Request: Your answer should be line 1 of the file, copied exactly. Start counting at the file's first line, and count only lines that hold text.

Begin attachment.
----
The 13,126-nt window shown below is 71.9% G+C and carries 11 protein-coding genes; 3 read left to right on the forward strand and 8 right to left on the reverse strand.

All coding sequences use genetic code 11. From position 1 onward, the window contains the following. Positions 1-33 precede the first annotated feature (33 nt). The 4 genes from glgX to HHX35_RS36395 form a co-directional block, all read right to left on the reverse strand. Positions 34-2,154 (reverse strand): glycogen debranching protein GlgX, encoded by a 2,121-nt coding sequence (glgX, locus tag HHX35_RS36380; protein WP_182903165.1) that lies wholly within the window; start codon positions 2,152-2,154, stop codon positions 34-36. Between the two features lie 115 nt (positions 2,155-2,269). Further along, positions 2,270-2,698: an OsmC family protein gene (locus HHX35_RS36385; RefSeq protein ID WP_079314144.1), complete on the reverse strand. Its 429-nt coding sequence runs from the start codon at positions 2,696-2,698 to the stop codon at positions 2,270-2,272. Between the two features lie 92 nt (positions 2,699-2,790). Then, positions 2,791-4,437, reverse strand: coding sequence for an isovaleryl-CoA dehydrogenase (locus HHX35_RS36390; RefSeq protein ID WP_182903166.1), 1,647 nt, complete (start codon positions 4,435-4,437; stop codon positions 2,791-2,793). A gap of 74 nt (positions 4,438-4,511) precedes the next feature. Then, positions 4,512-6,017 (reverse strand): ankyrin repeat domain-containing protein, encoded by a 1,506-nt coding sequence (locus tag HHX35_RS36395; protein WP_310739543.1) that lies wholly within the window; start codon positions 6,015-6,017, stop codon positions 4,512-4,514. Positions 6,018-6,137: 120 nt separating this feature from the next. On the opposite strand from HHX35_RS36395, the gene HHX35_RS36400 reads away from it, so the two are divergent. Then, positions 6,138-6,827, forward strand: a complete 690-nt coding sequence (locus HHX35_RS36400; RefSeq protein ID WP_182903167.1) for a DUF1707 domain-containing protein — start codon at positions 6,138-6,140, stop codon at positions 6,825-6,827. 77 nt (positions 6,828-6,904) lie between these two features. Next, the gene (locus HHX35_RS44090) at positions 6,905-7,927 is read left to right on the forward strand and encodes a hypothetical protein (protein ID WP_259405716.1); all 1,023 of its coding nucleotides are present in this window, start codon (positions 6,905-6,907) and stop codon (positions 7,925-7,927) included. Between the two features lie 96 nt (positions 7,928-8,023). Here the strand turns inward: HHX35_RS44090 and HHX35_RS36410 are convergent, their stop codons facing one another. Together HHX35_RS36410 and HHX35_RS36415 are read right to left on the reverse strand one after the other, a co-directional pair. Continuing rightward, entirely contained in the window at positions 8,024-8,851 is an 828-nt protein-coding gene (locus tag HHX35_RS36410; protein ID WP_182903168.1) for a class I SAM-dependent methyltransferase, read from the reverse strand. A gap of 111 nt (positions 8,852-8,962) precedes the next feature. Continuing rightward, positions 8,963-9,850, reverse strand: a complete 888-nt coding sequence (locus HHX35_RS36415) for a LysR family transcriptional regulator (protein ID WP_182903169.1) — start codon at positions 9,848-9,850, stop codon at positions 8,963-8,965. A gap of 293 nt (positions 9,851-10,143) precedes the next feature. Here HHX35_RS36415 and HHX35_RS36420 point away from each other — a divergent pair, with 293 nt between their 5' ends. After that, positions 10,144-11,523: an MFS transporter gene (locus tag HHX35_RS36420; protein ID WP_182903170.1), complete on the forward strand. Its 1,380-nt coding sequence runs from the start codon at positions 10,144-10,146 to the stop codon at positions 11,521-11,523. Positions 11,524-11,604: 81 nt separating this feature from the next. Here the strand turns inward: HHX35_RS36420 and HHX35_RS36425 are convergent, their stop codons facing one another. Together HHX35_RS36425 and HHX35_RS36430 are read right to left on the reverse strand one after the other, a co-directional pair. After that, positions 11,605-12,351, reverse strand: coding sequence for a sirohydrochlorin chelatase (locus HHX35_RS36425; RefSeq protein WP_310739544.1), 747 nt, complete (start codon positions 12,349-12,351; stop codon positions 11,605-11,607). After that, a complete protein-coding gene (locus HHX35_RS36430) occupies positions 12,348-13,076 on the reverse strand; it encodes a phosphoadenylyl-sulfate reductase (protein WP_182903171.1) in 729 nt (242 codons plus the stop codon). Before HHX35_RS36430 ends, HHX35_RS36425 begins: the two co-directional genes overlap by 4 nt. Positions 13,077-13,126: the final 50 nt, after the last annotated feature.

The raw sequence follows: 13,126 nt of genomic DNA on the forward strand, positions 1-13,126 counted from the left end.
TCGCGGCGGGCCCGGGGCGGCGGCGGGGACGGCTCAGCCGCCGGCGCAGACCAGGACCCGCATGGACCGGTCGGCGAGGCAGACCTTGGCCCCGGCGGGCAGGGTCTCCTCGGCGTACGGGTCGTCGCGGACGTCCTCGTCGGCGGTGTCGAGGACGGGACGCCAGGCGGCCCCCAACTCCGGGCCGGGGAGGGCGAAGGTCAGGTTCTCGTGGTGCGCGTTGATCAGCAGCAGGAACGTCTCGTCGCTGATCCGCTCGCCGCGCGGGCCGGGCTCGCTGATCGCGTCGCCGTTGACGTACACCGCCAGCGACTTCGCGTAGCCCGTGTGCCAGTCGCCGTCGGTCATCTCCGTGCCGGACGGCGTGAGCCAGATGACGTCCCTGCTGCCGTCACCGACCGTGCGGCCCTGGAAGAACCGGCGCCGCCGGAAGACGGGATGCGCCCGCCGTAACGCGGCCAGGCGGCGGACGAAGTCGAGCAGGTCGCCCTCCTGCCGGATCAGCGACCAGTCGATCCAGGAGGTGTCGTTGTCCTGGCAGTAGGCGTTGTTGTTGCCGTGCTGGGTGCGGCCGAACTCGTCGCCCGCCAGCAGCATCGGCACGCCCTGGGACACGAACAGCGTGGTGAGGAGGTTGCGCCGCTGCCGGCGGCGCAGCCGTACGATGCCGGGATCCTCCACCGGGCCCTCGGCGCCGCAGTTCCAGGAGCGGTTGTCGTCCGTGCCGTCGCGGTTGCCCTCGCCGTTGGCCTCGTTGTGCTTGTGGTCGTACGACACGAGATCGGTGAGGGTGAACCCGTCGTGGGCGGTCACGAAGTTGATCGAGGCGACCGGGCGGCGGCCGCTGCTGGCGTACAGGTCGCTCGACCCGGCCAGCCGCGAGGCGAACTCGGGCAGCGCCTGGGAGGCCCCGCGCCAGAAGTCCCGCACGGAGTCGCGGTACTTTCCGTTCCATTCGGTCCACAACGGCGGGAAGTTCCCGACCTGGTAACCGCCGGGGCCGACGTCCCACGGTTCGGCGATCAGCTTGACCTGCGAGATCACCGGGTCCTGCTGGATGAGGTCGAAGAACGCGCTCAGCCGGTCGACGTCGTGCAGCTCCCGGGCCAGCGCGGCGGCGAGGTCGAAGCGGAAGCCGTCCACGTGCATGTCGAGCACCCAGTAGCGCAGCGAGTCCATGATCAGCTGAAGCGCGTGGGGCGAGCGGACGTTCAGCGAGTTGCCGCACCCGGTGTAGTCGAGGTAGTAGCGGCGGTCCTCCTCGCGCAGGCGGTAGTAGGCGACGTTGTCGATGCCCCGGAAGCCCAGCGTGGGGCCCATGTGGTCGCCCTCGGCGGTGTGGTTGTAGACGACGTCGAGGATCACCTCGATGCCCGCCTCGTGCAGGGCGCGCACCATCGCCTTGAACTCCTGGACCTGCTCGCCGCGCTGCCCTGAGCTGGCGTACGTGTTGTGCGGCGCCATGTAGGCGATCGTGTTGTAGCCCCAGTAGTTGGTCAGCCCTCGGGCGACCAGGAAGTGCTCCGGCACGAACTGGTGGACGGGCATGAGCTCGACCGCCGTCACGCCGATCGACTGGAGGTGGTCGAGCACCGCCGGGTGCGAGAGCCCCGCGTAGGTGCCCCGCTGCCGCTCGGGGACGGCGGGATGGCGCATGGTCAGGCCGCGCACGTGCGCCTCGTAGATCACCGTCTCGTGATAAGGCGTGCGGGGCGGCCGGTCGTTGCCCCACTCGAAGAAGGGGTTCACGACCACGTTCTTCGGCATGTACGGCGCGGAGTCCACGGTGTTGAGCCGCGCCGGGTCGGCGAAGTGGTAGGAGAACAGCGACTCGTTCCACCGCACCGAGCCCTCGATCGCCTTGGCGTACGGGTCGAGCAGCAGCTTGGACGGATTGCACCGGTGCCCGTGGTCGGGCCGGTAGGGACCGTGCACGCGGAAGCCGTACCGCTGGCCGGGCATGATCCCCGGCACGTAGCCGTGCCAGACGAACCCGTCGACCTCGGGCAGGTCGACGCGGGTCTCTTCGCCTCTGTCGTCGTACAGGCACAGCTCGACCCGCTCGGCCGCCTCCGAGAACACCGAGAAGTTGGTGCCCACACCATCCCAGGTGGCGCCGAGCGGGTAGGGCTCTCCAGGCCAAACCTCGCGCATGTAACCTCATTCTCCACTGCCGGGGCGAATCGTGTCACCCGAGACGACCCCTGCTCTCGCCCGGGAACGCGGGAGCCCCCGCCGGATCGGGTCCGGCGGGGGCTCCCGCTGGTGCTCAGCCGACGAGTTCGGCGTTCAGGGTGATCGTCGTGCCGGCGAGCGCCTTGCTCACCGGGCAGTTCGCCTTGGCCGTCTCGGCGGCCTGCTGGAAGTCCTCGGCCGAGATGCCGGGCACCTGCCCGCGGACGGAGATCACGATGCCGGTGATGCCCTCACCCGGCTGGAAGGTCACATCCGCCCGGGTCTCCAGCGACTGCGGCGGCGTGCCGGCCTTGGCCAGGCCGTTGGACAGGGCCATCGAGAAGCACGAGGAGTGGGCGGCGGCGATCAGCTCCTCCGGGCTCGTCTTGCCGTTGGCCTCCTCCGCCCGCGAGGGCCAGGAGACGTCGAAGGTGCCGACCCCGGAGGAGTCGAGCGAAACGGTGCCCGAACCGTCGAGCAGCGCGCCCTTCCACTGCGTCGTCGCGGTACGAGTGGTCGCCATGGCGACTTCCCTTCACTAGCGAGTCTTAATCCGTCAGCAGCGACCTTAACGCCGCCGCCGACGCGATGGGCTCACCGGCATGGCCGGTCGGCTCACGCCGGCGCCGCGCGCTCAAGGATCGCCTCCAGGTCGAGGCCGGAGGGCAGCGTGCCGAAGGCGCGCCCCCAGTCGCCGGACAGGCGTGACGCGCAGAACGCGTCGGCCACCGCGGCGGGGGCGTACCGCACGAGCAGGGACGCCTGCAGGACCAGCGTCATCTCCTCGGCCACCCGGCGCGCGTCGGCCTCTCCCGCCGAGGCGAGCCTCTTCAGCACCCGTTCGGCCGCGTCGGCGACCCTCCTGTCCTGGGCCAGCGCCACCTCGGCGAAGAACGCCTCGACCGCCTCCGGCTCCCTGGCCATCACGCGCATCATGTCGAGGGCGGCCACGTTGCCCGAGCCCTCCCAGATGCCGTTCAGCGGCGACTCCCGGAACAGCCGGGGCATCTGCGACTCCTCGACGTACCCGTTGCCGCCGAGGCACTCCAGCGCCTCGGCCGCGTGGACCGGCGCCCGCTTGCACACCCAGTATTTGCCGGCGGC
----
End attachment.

The 13,126-nt window shown below is 71.9% G+C and carries 11 protein-coding genes; 3 read left to right on the forward strand and 8 right to left on the reverse strand.